Coming in hot from Southern California, identical twin brothers and experimental punk-rock duo The Garden …
For all that Shaun Marshall has seen, heard, and played it all, nothing about his journey to releasing his band’s brand new EP, A Thousand Years High, has been conventional.
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It’s a collection of tracks that Marshall has been keeping warm on the back burner for a number of years and yet there’s nothing stale about introducing these songs in the present day. In fact, it’s a pretty brave move that has paid off for the Brisbane rocker. Keeping the EP’s sound simple is the name of the game, and providing a throwback to arguably more simpler times in the alternative music scene means Marshall’s release delivers fresh, healthy, unadulterated rock ‘n’ roll.
“The songs were written quite a few years ago back in the UK, and [at the time] they were never recorded,” explains Marshall. “It’s influenced by the bands I was in and the music I was listening to at the time, which was very much the post-grunge era. Audioslave, Soundgarden–Chris Cornell is one of my idols so I’ve taken notes from his side.”
Interesting Marshall should cite Soundgarden as one of his major influences because their presence can certainly be heard throughout this release. But given these tracks were written around 15 years ago, you have to wonder what Marshall felt he had to do to revamp the songs to better suit the soundscape of the now. “I guess the grunge era is a little bit dated but it’s still very much respected and liked,” he says.
“Finding a contemporary sound with the same style was a bit of a challenge but I worked closely with two producers [Ben Kerswell and Allan Lahey] who were great with modern technology which we were able to combine with the original style.”
I’ve got that writing bug again. Once I pick up a guitar I can’t put it down and the songs just flow.
[ Marshall ]
Back in the day when Marshall wrote these tracks, he was coming out of a very heavy band, a totally different style of music to what he would end up playing, a style he cemented in this release. “Melody has always been something that’s important in vocals, having a strong chorus. So going from something very heavy, at the time I guess it was a working class thing, that working class bands were so into that kind of thing.”
Marshall calls grunge a dated genre, and yet at his recent EP launch at The Milk Factory in Brisbane, the reception to his spin on the historical and revered sound was, Marshall says, pretty positive. “I think there’s a market for it, to come back as music does full circle. 80’s [music] made a huge comeback.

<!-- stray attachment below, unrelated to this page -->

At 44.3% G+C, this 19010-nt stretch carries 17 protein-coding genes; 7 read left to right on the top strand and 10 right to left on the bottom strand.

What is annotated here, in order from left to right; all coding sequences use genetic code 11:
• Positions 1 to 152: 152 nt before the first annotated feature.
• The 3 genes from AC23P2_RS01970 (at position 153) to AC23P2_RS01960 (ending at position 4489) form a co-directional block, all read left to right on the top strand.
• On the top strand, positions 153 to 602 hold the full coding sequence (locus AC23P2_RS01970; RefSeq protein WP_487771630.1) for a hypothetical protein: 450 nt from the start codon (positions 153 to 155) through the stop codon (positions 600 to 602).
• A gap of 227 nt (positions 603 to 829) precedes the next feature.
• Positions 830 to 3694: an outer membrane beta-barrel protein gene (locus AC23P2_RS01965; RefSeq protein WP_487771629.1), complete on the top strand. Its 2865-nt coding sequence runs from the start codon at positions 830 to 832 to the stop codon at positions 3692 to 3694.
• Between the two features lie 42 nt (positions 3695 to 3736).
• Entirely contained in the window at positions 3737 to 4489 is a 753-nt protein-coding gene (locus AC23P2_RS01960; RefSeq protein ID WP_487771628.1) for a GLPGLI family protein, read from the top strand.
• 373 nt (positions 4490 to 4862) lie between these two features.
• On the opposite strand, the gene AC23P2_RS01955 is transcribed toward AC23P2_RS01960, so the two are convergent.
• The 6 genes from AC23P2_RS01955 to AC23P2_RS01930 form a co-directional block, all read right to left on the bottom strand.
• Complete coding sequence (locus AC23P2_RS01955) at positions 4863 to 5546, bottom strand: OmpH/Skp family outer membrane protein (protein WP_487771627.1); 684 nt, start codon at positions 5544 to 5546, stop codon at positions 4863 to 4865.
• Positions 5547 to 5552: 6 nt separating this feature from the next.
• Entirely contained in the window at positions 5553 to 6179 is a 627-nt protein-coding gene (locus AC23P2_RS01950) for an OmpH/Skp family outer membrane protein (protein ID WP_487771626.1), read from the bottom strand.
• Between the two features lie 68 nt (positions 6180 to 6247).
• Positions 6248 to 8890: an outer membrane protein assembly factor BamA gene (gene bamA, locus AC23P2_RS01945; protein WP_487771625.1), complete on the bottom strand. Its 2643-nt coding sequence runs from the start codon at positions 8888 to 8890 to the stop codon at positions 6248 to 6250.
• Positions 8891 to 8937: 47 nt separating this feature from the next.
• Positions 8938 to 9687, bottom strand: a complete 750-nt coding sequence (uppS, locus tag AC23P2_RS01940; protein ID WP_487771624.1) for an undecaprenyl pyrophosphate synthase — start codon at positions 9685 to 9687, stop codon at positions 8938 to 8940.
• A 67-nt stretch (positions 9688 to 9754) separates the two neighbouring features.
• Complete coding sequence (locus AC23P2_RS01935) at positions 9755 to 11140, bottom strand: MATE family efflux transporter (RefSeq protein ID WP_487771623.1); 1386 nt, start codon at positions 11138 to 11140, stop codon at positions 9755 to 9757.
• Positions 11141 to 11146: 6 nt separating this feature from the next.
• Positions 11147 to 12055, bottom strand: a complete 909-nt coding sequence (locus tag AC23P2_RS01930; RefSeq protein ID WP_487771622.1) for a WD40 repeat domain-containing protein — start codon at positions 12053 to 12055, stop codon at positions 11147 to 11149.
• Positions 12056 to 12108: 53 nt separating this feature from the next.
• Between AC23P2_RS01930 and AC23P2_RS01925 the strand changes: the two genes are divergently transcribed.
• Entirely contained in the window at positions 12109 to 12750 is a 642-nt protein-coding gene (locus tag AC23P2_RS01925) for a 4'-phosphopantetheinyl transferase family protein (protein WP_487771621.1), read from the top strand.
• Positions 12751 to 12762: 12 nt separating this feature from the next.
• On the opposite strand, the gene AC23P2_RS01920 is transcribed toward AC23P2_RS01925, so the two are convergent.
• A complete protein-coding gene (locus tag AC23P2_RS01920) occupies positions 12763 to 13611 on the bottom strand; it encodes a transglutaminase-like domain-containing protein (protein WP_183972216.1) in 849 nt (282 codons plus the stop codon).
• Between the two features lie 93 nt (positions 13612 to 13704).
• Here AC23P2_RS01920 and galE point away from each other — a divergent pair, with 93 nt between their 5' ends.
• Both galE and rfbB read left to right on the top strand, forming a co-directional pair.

“There’s a lot of glam rock and hairspray rock bands that are making a comeback and it’s all got a lot to do with making money as a band and trying to survive–nowadays the only way to make money, I would assume, is touring. To get bums on seats.
“Downloads and record sales aren’t helping anymore.”
Touring further off the back of this EP is, Marshall says, the only way he can conceive of him getting his music out there and understood. “Touring is the only way to make a mark. In the 80s when you first began as a band the only way to be heard was to play gigs. You’d win over a crowd and you’d have a following.
“The only way I can see forward at the moment is to just gig, and gig, and gig.”
He’s sat on these tracks for a number of years, given them a rejuvenated cloak so they’d submerge neatly into the 2020s, and is adamant that he’ll tour to really spice up that organic rock nature of his–so what does that mean for Marshall’s future output? His creative energy? How do all these elements impact his new material if he’s to stay on this particular train? “I’m always writing,” Marshall stresses. “I’ve got that writing bug again. Once I pick up a guitar I can’t put it down and the songs just flow.”
“It’s a process–you write the songs, you work them out with the band, they become something of your own. You want to record them, release it, gig it, tour it–it’s a continuous cycle.”